The Daily Caller points out that Trump was a registered Democrat from 2001 to 2008, and, according to the Washington Post, as of 2011, he had given 54 percent of his $1.3 million political contributions to Democrats, including Hillary Clinton, John Kerry, and the late Edward Kennedy. The Clinton Foundation website shows Trump listed as giving between $100,000 and $250,000 to the foundation.
This emphasis has changed in the past four years and PunditFact assert that, “since 2012, Trump has donated $463,450 to Republicans and just $3,500 to Democrats.”
Trump explains these donations as sensible business transactions. “When they call, I give. And you know what, when I need something from them two years later, three years later, I call them. They are there for me.”
In other words, over the years, Trump has been, generally speaking, a pragmatist. He does what works, given the environment in which he is operating. If, as president, he concludes that supporting the climate scare works best for his administration — and rest assured, climate activists will do everything in their power to make his climate skepticism as uncomfortable as possible — then he will almost certainly change sides again. So climate realists must pressure Trump to stay the course or they risk the sort of defection to alarmism that occurred with both presidents Bush.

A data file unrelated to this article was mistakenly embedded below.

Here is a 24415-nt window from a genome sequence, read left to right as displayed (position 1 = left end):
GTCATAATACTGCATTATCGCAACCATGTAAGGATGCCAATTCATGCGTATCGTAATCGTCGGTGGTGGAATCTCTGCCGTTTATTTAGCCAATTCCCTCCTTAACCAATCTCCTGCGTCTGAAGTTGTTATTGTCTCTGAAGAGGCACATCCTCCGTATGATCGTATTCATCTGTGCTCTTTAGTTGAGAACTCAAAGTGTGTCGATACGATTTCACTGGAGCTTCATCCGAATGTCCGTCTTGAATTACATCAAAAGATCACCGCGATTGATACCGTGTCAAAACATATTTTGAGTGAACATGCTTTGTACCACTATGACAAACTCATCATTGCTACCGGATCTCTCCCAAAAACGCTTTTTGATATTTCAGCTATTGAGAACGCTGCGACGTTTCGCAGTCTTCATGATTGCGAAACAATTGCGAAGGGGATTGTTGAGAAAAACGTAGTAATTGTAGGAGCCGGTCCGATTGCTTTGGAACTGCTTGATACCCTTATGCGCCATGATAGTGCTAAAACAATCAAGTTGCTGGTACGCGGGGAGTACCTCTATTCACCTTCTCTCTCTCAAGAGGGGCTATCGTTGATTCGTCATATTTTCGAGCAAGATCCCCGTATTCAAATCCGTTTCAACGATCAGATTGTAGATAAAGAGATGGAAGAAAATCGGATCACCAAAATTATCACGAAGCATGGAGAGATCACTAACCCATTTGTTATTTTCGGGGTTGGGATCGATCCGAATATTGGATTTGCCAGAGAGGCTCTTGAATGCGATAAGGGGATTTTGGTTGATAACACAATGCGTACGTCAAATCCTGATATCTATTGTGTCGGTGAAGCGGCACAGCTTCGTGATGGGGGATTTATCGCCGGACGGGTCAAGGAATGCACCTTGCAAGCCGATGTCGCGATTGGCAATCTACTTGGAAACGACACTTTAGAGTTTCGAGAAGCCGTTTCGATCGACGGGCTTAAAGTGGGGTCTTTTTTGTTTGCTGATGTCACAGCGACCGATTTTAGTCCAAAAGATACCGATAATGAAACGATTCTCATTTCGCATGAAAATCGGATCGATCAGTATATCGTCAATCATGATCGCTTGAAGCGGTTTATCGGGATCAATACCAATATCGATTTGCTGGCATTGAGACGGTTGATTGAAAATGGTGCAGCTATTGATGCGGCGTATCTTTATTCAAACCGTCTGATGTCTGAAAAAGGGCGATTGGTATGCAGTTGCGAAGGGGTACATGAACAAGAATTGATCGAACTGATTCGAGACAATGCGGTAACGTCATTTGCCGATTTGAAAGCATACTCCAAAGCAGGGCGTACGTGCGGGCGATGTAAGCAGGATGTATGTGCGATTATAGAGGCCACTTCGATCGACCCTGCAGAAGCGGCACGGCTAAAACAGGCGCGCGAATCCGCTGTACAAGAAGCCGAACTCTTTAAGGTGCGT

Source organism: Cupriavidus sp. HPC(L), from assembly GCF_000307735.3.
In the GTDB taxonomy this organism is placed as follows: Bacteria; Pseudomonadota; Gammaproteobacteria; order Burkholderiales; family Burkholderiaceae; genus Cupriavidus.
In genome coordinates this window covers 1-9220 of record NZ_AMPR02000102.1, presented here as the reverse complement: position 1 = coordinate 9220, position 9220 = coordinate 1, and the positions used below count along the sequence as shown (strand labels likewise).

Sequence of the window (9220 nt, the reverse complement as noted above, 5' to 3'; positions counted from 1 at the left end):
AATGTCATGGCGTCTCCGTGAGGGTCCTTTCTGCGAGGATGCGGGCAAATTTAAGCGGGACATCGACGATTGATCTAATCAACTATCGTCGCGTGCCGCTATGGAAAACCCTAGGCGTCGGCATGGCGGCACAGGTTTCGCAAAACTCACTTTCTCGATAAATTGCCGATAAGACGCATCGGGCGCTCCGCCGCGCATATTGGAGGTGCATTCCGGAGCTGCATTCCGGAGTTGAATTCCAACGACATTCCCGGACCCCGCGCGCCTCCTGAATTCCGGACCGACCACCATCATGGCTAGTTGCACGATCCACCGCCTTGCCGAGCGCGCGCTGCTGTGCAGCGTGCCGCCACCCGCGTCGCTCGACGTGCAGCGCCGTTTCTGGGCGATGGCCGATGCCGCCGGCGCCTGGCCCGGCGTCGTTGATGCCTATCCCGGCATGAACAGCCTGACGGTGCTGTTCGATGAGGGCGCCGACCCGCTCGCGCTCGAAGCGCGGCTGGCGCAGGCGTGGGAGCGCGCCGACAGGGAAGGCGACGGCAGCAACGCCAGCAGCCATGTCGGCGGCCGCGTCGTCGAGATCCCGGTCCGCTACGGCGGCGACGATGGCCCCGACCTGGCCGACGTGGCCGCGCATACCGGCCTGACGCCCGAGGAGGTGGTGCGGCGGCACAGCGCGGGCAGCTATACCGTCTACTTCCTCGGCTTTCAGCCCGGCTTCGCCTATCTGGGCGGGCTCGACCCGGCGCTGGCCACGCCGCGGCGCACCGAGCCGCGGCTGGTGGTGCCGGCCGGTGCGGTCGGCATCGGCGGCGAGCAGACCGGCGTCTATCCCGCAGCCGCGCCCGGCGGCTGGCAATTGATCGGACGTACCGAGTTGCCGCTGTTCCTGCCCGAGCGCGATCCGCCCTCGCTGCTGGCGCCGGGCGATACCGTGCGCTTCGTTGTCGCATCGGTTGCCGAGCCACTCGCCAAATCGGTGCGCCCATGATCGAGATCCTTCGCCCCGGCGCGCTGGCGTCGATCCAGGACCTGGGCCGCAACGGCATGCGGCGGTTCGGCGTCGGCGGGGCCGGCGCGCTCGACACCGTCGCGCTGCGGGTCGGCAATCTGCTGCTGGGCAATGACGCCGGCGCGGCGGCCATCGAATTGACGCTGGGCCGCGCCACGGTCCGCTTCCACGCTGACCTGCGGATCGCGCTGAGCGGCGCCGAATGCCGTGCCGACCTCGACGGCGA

Americans should look north for an illustration of what is likely to happen if climate realists do not hold Trump’s feet to the fire.
Before first winning a minority government in 2006, former Canadian Prime Minister Stephen Harper promised to get to the bottom of the climate change file. Neither he, nor most members of his Conservative Party of Canada, believed that greenhouse gas (GHG) emissions from human activities were causing a climate crisis. Emission reduction regulations were clearly not necessary, they said. In a 2002 fundraising letter for the now-defunct Canadian Alliance, Harper called the U.N. climate process “a socialist scheme to suck money out of wealth-producing nations.”